• Master Sgt. Brian Anscombe, the senior enlisted advisor for the Product Manager of Soldier Clothing and Individual Equipment, displays the Army Combat Uniform Alternate and the Army Air Combat Uniform Alternate to participants attending the Association of the United States Army Winter Symposium and Exposition, Feb. 19-21. U.S. Army Photo.

    Army Combat Uniform Alternate

    Master Sgt. Brian Anscombe, the senior enlisted advisor for the Product Manager of Soldier Clothing and Individual Equipment, displays the Army Combat Uniform Alternate and the Army Air Combat Uniform Alternate to participants attending the Association...

  • Dan Maslach, an engineer with TARDEC, showcased 200 watt fuel cells that are hybridized with the Talon, a kinetic bomb detecting robot that can operate in adverse conditions, navigate almost any terrain and can even climb stairs. U.S. Army Photo.

    Fuel Cell Talon

    Dan Maslach, an engineer with TARDEC, showcased 200 watt fuel cells that are hybridized with the Talon, a kinetic bomb detecting robot that can operate in adverse conditions, navigate almost any terrain and can even climb stairs. U.S. Army Photo.

HUNTSVILLE, Ala. -- The U.S. Army booth at the Association of the United States Army Winter Symposium and Exposition showcased an array of science and technology examples to defense and industry officials who attended the event Feb. 19-21.

In a three-day timespan, about 5,800 exhibitors and participants attended the event.

"This year we wanted to show the direct connection between the U.S. Army Materiel Command and Office of Assistant Secretary of the Army for Acquisition, Logistics, Technology," said Rick Sims, co-director for the Army exhibit. "When individuals enter the exhibit they'll see the full lifecycle from identifying requirements and design, all the way through the process. Each portfolio has a great story to tell about what it does for the Army and how they all work together to benefit the Soldier."

The display featured 10 different portfolios with a diverse group of subject matter experts on hand to answer questions.

For example, Master Sgt. Brian Anscombe, the senior enlisted advisor for the Product Manager of Soldier Clothing and Individual Equipment, presented the Army Combat Uniform Alternate and the Army Air Combat Uniform Alternate.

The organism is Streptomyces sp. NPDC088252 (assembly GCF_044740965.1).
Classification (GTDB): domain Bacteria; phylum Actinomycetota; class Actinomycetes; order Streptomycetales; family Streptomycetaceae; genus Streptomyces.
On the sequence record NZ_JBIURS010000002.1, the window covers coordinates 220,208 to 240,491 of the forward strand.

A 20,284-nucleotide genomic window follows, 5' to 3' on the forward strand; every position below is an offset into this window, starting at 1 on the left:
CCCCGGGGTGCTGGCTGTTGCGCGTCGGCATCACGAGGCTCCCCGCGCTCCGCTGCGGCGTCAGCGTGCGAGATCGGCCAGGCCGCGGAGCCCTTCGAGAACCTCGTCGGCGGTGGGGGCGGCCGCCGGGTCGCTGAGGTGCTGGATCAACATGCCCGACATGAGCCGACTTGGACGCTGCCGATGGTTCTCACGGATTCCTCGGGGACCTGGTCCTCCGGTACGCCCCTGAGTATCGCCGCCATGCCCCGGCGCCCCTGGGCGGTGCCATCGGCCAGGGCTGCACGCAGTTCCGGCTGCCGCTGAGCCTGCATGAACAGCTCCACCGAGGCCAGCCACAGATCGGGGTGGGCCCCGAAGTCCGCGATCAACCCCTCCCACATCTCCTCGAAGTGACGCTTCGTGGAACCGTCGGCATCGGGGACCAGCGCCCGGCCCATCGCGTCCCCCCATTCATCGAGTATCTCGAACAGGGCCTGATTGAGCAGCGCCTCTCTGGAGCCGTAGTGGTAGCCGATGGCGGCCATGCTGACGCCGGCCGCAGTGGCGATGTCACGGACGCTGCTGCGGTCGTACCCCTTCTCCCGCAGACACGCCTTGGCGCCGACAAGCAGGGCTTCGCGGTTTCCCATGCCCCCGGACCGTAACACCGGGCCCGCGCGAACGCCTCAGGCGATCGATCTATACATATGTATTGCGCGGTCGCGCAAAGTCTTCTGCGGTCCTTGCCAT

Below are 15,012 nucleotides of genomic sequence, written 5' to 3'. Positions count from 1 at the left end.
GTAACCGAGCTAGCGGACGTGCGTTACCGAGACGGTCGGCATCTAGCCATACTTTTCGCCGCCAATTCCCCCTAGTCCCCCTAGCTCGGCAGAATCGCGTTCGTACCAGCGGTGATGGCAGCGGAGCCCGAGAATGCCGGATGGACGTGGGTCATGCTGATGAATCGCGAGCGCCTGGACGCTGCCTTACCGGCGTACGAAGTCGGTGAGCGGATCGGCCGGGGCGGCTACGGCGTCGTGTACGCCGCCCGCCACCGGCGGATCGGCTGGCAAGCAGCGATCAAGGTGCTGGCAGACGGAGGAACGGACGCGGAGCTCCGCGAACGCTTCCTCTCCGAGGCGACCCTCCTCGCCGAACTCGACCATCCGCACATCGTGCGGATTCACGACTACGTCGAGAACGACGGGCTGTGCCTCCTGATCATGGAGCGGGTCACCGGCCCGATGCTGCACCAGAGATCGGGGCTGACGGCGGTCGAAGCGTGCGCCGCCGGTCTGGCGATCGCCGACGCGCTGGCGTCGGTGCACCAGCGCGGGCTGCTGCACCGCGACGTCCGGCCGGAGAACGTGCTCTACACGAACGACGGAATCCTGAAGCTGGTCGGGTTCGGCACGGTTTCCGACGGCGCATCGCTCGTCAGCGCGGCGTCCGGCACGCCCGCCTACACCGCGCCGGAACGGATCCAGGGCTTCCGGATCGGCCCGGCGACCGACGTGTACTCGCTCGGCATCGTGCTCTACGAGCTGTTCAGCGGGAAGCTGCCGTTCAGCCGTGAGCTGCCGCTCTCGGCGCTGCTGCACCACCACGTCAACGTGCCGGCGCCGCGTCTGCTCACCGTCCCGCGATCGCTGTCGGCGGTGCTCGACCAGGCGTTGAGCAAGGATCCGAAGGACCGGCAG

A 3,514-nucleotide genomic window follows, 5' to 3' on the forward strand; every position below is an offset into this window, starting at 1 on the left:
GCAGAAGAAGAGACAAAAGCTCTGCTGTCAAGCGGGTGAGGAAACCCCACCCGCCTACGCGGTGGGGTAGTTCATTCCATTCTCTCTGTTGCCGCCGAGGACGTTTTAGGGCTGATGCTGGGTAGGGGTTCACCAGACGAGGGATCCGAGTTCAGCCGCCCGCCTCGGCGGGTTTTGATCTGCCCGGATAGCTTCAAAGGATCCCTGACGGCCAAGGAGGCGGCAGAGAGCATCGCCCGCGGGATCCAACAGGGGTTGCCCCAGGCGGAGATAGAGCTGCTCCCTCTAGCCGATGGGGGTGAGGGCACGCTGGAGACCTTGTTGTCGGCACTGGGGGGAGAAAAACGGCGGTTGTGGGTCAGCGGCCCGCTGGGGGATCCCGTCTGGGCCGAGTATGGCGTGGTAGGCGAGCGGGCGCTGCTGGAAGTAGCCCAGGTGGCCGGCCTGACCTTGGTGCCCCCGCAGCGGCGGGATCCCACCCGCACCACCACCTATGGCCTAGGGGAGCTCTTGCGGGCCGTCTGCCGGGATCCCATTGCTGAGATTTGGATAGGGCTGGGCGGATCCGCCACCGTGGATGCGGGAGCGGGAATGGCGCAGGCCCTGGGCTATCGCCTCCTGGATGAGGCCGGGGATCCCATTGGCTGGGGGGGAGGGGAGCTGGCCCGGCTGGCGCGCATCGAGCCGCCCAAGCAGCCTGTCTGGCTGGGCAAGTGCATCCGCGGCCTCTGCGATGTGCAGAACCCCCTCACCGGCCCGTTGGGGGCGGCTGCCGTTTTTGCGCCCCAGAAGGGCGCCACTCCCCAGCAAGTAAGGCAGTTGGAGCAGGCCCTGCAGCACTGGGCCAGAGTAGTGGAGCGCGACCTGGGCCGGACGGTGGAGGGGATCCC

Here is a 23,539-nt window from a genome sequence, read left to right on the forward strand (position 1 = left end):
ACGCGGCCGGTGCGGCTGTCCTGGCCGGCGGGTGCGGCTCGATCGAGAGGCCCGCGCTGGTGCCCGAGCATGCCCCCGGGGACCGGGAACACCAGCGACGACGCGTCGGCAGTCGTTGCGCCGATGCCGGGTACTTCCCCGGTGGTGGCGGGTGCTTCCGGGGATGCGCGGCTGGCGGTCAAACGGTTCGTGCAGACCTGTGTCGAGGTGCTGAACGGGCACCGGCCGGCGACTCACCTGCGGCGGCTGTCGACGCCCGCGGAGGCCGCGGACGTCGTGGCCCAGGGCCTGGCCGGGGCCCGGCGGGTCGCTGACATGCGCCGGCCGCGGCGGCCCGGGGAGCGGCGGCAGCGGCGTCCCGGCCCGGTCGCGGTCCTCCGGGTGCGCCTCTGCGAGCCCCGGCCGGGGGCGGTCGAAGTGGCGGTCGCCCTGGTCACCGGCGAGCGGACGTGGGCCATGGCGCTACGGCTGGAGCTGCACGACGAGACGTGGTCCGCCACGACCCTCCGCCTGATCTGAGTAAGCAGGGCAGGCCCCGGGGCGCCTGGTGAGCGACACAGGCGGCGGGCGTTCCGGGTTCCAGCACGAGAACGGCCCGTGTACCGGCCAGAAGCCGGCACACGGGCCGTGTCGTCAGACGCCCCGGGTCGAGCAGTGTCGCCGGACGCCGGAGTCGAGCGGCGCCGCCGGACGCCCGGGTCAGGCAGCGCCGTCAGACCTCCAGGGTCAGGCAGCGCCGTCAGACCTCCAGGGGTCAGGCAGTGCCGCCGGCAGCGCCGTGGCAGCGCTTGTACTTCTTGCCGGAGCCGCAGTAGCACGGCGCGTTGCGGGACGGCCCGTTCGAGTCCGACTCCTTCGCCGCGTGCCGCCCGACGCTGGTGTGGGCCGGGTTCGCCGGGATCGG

"The ACU-A is a uniform design for smaller stature Soldiers. There have been some slight modifications such as narrowing the shoulders and waist. Its more streamlined to fit both male and female smaller statured Soldiers," said Anscombe. "The basic premise of what we are trying to do is to give a better fit, form and function to the uniform."

Dan Maslach, an engineer with TARDEC, showcased 200 watt fuel cells that are hybridized with the Talon, a kinetic bomb detecting robot that can operate in adverse conditions, navigate almost any terrain and can even climb stairs.

Typically the Talon will get two to four hours of operation while working on battery power. But the fuel cell operation increases that to between eight and 24 hours.

"It drastically increases the duration the Soldiers can use the robot without changing batteries or replacing fuel," said Maslach.

For Talon operators in the field, the use of fuel cells means not carrying extra batteries or chargers, ultimately unburdening the warfighter.

The Fuel Cell Talon was also showcased during Gen. Dennis L. Via's opening remarks on Feb 19.

Also on display in the Army exhibit was Tobyhanna army Depot's Nett warrior, which enables the warfighter to move, share and communicate data around the battlefield.

"It provides the Solder the situational awareness needed on the battlefield with the ability to pull up maps and communicate at the squad level while dismounted," said Col. Gerhard P.R. Schroter, the Tobyhanna Army Depot commander.

The times of carrying maps, grease pencils, and FM radios are over, according to Schroter.

"Now you have real-time information, updates, and visibility in multiple terrains," said Schroter "This makes it easier for the Soldier to communicate and maneuver on the battlefield."
Another leap-ahead in battlefield maneuverability is the Fuel Efficient ground vehicle Demonstrator, known as FED Bravo. This is the Army's move toward developing hybrid technology for military vehicles, while also reducing fuel consumption. The typical HUMVEE gets about eight miles per gallon while he FED Bravo has the capability of traveling 15 miles per gallon.

The vehicle itself won?'t go into production, but the components, technology and lessons learned will be transitioned to the current fleet and allow us to improve the future fleet. The FED vehicles were built to evaluate whether existing fuel efficiency solutions will be effective on a military platform.

The Combat Feeding portfolio was a hit with the public, offering samples of caffeinated beef and Meals Ready to Eat pizza.

The Combat Feeding Directorate provides the Department of Defense (DoD) with a joint-service program responsible for research, development, integration, testing, and engineering for combat rations.

Much of what is done in the area of research, development and equipping solutions is accomplished through partnership opportunities. The exhibit also featured representatives from the Office of Small Business and Public-Private Partnerships.

Subject matter experts provided resources, such as the AMC Industrial Capabilities Partnership Opportunities book, which explains how to schedule a site visit and proposals for partnering with AMC's government operated and government owned installations.

Page last updated Fri February 21st, 2014 at 14:29